I know I’ve truly learned a new word when my brain chants the syllables over and over in a gleeful hymn of recognition the first time I spot a chance to use it in the wild.
I was in high school when I started my first list of unknown words.
It happened because I was tired of acing vocab quizzes in English class without having to study, and that was happening because I was a precocious kid who read a lot of books and seemed unable to stop adding to her already unwieldy (and often socially alienating) internal dictionary.
So I made a list. And I formatted it like the McSweeney’s Internet Tendency homepage, because it was 2005 and that’s what we did back then.
I never did anything so organized as quizzing myself on the entries, but when I rediscovered this artefact it turned out I’d learned almost all the words quite naturally in the course of becoming an adult. (Using them in conversation also seems to put less of a damper on my social life these days. Score one for finding your people.)
Anyway, several years ago I found myself jotting down word after word as I tore through Helen Macdonald’s H is for Hawk. Her goshawk’s “breast feathers of vermiculated snow” were just the tip of the lexical iceberg. She deployed technical birding terminology and archaic literary expressions with equal and terrific frequency. I hadn’t read anything involving so many new-to-me words in ages.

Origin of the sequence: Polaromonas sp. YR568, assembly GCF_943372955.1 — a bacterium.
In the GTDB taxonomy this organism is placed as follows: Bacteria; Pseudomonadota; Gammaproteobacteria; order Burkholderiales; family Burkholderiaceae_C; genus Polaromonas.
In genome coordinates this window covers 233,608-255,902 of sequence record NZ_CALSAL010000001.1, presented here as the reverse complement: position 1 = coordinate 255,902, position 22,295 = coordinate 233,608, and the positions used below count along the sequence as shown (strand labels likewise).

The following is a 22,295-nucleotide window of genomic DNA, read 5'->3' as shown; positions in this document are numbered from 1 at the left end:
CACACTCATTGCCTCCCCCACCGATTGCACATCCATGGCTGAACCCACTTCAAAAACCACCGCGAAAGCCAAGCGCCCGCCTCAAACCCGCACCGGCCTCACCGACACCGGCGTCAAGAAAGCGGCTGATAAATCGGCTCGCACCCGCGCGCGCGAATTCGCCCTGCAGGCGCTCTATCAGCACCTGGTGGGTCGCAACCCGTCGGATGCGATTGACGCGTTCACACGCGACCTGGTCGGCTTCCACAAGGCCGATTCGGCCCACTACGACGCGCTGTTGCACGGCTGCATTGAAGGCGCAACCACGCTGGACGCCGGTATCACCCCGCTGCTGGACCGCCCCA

So I made a new list. Just a messy thing in the notes app on my phone, not modeled after any particular beloved internet comedy website. And, as the books and years rolled by, I kept adding to it.
Eventually some Twitter conversation prompted me to share a selection of choice entries, but I thought it would be even better to catalogue them all on my own site. There’s now a slightly awkward, plugin-fueled version of that very feature here, but you can also subscribe to this RSS feed and it’ll just update your reader every time I add a new word. (The plugin also adds hover-activated definitions when I use catalogued words anywhere on the site, so that’s fun.)
I’ll warn you right now: I copy my definitions willy-nilly from whatever dictionary I have to hand, but I’m starting to get more deliberate about formatting and I do try and cite where I first encountered the word at the end of each entry.
If all goes according to plan, I can look back on this new list in twenty years and wonder how I ever got by without using the word lambrequin in a sentence every other day.
Until then, I hope you’ll enjoy delighting in these new terms as much as I do.